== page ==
Dear Mark
      I am not evading your questions (there are several matters raised in you post that could be contested) but you refer to having a planning adviser and there is nothing to suggest that you are receiving bad advice. However, I would add two thoughts:
      Firstly, it would be wrong for LPAs to grant a temporary permissions for a permanent structure as the purpose of a permission is to guarantee investments before they are made. However, in this case the investment has already been made and the LPA could reasonable consider imposing conditions making a permission both temporary and personal. The timing could be related to one or all of the personal circumstances. Secondly, I note the PC objection but would still encourage engagement with the district councillor. The planning system operates with a fair degree of discretion and there are clearly arguments in favour of granting permission even if, on balance, the officers are unpersuaded. In these circumstances the personal aspects might attract the councillor’s support.

      Lastly you will have been advised of your right of appeal against a refusal of permission or against any condition you believe to be unreasonable or unnecessary. I hope that you and your adviser can get a result that does not mean leaving your home.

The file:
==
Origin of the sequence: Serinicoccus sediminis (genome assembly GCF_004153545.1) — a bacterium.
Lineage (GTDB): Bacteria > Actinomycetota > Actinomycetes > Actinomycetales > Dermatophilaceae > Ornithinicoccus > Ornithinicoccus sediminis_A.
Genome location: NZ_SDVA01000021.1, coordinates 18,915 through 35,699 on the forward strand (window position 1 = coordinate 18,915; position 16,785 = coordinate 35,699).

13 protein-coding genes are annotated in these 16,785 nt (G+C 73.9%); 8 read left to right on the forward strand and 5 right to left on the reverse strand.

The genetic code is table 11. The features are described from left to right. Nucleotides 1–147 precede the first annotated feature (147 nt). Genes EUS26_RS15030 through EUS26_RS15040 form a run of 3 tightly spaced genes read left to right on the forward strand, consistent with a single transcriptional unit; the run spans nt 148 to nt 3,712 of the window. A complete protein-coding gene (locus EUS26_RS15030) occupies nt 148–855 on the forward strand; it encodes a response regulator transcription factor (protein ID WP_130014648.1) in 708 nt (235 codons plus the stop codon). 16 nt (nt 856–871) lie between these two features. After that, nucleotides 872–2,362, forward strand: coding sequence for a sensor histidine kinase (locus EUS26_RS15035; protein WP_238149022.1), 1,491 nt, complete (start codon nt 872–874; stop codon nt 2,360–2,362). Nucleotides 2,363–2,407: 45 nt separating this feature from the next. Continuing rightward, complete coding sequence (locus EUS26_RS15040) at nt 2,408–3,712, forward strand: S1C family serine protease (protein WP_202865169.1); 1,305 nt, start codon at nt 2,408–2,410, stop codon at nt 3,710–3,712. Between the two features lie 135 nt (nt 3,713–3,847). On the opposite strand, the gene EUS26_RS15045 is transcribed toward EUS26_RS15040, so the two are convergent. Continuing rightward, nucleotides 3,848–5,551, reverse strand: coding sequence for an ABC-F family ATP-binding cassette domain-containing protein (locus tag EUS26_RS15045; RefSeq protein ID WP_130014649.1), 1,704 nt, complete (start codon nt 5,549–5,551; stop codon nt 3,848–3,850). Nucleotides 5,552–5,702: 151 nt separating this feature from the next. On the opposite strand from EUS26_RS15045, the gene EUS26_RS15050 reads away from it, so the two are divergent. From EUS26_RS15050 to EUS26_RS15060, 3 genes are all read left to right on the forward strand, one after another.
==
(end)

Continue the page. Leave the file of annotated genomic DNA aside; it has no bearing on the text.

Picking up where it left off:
http://www.dantheplan.blogspot.com

    • 3mark January 26th, 2017

      Thank you for getting back to me.
      My consultant is doing a great job, Im just one of these people who need to know about every option possible.
      Thank you for your advise.

    • 4Gena Bond April 21st, 2017

      Hello Daniel
      We own a woodland which is 2 1/2 acres . There is a pent roof building of twin walled brieze blocks with insulation. There us a bathroom and electric points/ lights. We have mains water but no power and are using solar as energy. This building has been in existence for at least 3 years possibly more .
      It was built by the owner before the person we bought it from.
      It appears on OS maps.
      There is also a old bodgers hut which is barely standing but has clearly been lived in as it has 2 rooms , an aga and water boiler in it. We have kept this standing as evidence of previous use as residential.
      There is also a water tower and well on the property.
      We have owned this property for 7 months and been here for about 2 of those months.
      How likely are we to get planning permission? Either as full time or holiday use . We travel around a lot and are abroad at least 3 months of the year.
      And what must we do to obtain planning?
      We are planning to keep bees, chickens and recoppice the hazel in the woods.
      Any advice gratefully received
      Thank you

    • 5Daniel Scharf April 23rd, 2017

      Gena